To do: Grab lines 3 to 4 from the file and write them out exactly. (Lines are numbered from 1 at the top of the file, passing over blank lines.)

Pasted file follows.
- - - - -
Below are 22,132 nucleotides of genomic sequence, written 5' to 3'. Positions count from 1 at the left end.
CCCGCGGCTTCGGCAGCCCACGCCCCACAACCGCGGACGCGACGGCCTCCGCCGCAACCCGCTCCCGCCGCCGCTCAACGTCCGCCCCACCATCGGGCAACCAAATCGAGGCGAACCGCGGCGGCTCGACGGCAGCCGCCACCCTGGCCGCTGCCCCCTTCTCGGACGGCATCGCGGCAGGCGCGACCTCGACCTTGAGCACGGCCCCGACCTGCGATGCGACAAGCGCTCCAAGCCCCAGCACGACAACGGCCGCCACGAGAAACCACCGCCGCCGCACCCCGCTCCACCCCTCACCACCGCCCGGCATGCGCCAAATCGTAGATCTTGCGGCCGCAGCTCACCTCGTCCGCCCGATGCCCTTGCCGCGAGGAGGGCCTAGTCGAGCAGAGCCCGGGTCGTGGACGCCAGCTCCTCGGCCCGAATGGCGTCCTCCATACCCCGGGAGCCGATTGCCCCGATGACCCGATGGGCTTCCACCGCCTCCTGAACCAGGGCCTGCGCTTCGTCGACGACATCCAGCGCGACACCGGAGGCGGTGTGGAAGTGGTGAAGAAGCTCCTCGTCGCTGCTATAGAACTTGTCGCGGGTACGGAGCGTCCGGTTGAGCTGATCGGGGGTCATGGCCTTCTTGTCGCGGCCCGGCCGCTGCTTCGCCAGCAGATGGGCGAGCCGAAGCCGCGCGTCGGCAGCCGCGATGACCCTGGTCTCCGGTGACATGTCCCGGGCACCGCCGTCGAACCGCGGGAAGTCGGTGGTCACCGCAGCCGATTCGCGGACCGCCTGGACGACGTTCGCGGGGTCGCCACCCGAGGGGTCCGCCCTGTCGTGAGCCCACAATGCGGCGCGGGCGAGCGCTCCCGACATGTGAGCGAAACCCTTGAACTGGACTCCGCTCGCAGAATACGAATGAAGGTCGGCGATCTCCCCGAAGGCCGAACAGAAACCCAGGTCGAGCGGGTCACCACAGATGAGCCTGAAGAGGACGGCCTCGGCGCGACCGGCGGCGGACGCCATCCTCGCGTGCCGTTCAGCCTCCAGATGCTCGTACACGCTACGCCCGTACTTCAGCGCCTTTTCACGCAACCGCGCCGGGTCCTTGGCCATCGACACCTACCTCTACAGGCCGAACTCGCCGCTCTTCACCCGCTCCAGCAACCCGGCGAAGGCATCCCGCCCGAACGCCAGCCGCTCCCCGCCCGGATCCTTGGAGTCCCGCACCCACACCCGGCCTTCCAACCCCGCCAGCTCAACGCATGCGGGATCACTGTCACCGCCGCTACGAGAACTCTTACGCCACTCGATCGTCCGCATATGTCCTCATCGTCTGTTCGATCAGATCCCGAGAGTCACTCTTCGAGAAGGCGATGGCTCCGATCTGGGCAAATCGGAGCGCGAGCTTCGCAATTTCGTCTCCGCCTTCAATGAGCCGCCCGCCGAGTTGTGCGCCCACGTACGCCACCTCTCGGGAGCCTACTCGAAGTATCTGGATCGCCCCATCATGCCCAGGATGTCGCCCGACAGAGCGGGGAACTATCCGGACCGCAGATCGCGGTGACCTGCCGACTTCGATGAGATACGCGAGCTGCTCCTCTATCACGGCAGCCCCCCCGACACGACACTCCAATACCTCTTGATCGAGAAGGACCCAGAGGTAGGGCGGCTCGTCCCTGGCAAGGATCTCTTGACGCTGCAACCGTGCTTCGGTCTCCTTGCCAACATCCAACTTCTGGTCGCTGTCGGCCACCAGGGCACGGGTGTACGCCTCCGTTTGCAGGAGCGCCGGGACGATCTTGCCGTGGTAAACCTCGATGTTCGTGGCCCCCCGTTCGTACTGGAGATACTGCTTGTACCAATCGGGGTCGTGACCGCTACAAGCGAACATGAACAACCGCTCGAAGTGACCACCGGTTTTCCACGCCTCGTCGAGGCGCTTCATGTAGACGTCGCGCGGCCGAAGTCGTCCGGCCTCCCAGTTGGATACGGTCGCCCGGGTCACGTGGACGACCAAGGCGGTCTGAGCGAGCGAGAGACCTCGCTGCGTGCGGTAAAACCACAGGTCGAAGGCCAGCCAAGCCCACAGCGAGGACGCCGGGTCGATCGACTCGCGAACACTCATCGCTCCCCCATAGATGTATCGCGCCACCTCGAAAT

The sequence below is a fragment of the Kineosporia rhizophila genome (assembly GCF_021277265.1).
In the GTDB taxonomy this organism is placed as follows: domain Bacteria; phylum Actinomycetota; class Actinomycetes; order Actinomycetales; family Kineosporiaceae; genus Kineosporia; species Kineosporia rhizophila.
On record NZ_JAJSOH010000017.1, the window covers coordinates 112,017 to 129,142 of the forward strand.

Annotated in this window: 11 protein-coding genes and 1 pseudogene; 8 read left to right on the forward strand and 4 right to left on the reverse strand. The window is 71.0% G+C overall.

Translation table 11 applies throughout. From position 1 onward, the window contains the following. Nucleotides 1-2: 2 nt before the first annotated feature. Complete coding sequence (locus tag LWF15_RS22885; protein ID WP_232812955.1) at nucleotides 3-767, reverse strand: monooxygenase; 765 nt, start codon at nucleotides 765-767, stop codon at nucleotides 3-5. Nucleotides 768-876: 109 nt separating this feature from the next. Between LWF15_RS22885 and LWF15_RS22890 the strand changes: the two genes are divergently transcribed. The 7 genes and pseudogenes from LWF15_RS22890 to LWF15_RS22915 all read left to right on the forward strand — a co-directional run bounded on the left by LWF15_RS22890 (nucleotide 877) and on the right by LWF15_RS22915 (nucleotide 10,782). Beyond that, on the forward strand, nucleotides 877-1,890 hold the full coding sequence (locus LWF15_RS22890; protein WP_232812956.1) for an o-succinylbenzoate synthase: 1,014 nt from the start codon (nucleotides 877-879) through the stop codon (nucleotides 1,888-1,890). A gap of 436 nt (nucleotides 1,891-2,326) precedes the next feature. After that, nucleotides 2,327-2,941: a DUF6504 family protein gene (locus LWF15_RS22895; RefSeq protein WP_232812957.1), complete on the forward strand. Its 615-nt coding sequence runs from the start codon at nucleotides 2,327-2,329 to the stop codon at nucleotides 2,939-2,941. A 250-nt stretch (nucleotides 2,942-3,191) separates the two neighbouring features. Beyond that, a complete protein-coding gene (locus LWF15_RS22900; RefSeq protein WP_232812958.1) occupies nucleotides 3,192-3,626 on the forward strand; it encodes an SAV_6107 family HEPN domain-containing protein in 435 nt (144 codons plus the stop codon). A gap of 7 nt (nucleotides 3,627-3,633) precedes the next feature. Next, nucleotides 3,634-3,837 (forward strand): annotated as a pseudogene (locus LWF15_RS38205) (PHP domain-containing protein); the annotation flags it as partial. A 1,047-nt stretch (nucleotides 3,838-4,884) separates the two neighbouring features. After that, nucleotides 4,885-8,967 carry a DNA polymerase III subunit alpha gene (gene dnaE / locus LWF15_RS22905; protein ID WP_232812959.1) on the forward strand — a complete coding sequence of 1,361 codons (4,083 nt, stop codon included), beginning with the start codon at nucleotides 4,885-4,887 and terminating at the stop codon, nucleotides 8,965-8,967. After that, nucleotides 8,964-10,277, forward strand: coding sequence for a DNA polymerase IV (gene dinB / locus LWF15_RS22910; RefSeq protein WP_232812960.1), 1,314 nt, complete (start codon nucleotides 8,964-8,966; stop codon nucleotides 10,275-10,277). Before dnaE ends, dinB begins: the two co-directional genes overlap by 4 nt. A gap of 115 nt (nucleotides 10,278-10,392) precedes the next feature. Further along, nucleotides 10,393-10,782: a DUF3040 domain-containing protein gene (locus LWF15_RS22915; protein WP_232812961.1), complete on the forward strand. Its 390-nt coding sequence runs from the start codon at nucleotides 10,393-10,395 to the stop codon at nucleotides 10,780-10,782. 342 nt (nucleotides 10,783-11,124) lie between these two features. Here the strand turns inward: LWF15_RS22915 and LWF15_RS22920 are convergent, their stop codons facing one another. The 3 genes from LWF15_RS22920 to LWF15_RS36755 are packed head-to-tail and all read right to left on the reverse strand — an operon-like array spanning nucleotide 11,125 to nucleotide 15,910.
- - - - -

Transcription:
The sequence below is a fragment of the Kineosporia rhizophila genome (assembly GCF_021277265.1).
In the GTDB taxonomy this organism is placed as follows: domain Bacteria; phylum Actinomycetota; class Actinomycetes; order Actinomycetales; family Kineosporiaceae; genus Kineosporia; species Kineosporia rhizophila.